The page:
You’ve had a loss to your property. You want the damage fixed as soon as possible and you expect it to be restored to its original condition, using similar materials. After all, you’ve paid your insurance premiums on time and you have a great relationship with your insurance agent. This should be a no-brainer. Unfortunately, some insurance policy endorsements can make this process more difficult, including an endorsement known as “Functional Replacement.”
What is an endorsement?
An insurance endorsement is an amendment or an addition to an existing insurance policy that changes the terms or scope of the original policy. Endorsements may also be referred to as riders. An insurance endorsement can be used to add, delete, exclude or otherwise alter your insurance coverage.
During the settlement of an insurance claim, Functional Replacement Coverage (FRC) replaces the damaged property with a functional replacement, which isn’t necessarily the same quality and craftsmanship of the original materials. A simple example would be replacing lathe and plaster walls with drywall or gypsum. Both provide solid walls and have the same function, yet the cost varies greatly between the two. Yet, one could argue that they are not of the same quality. The idea behind FRC is to reduce premiums on insurance policies, but FRC can cause great grief for the homeowner or business owner in the event of a loss. Oftentimes, a functional replacement endorsement is worded ambiguously, leaving it open to interpretation.
We received a call from a homeowner who owns an antique farmhouse that had been destroyed by fire. The house was more than 100 years old and was constructed of hand-hewn posts and beams. The client’s insurance company cited Functional Replacement Coverage, stating that they could replace functionally obsolete items during reconstruction, but would not pay for custom construction. Although the client had insured the building for enough to rebuild with comparable post and beam construction, the insurance company offered him a settlement of $100,000 less. Their beautiful post and beam home, which was constructed using 6x6 beams, would have to be replaced with 2x6 construction.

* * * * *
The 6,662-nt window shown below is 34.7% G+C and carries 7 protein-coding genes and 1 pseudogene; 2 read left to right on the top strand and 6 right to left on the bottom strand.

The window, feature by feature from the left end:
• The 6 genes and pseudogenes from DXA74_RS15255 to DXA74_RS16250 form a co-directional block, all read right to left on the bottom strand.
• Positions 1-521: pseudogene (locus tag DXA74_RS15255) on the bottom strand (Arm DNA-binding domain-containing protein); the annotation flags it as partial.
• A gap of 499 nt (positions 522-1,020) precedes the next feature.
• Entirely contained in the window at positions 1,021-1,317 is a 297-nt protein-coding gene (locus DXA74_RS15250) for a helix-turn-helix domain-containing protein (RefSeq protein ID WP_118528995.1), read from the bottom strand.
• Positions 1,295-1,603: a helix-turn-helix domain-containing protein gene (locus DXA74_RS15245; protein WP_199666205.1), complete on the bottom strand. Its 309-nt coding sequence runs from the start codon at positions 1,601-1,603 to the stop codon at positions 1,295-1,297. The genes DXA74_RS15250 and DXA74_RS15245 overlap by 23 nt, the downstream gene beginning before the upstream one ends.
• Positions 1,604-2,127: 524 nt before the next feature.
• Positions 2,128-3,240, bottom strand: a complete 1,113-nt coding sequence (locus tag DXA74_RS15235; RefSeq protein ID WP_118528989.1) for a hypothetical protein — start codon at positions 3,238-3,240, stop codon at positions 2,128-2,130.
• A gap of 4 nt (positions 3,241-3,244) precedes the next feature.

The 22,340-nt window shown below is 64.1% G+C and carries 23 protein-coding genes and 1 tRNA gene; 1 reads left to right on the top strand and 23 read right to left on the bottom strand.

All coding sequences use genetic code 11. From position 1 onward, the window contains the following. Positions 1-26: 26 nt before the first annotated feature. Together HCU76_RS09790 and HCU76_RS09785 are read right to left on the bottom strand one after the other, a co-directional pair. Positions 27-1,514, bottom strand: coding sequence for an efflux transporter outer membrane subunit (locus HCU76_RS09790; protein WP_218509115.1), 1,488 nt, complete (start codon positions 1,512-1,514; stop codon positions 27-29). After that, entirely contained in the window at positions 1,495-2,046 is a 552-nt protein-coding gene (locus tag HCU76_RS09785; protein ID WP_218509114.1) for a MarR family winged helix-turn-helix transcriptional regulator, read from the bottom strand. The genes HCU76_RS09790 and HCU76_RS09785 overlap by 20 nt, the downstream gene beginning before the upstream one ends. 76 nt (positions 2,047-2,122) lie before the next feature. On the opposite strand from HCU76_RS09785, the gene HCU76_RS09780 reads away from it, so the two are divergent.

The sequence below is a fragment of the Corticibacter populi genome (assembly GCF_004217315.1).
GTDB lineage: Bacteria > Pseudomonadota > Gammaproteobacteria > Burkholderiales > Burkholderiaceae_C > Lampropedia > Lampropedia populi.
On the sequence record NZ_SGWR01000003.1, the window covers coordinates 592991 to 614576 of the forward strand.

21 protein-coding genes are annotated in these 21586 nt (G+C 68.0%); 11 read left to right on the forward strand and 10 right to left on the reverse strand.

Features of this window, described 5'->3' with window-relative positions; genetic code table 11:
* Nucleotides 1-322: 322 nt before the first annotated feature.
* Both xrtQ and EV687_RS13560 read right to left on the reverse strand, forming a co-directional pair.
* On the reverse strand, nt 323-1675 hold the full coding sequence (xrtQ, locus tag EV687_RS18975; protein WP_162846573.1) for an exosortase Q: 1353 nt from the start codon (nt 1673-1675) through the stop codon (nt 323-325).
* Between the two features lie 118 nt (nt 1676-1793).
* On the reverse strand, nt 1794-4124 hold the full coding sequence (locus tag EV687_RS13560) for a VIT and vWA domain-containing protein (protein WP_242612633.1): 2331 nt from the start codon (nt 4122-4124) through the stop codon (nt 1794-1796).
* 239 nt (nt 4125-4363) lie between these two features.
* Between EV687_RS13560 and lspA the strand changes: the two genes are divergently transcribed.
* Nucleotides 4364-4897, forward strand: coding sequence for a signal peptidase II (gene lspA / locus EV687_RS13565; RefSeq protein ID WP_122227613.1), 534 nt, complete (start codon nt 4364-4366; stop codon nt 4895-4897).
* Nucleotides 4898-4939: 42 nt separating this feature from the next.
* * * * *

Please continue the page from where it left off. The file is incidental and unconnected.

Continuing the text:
As most people are aware, post and beam construction has no structural walls. It is a system of horizontal beams that transfer structural loads to a system of vertical posts. Additionally, it typically leaves the large beams exposed rather than covered with sheetrock as is customary with 2x6 construction.
We pointed out to the insurance company that structural loading and the appearance of 2x6 construction is not equivalent to the original 6x6 post and beam, and that, if the home was reconstructed in this manner, it would not be as it was before the fire. While it wasn’t reasonable to expect the insurance company to pay for hand-hewn beams, recreating the post and beam the insured is entitled to was possible using standard dimensional lumber and machine drilling or steel plate connections. These are standard modern construction methods.
The end result was that the insurance company revised their estimate, giving our client an additional 50% increase in the settlement of the claim. More important, the client was able to restore their home to its original pre-loss condition.
A word to the wise: It is always a good idea to make sure you fully understand the language and endorsements in your policy. A licensed Public Adjuster is trained to read and understand insurance policies and is your strongest ally in the event of a loss. We are happy to answer any questions you may have—before any loss occurs—so you can make sure you have adequate coverage. Feel free to contact us in our Maine office at 888.747.8260 or email me at email@example.com.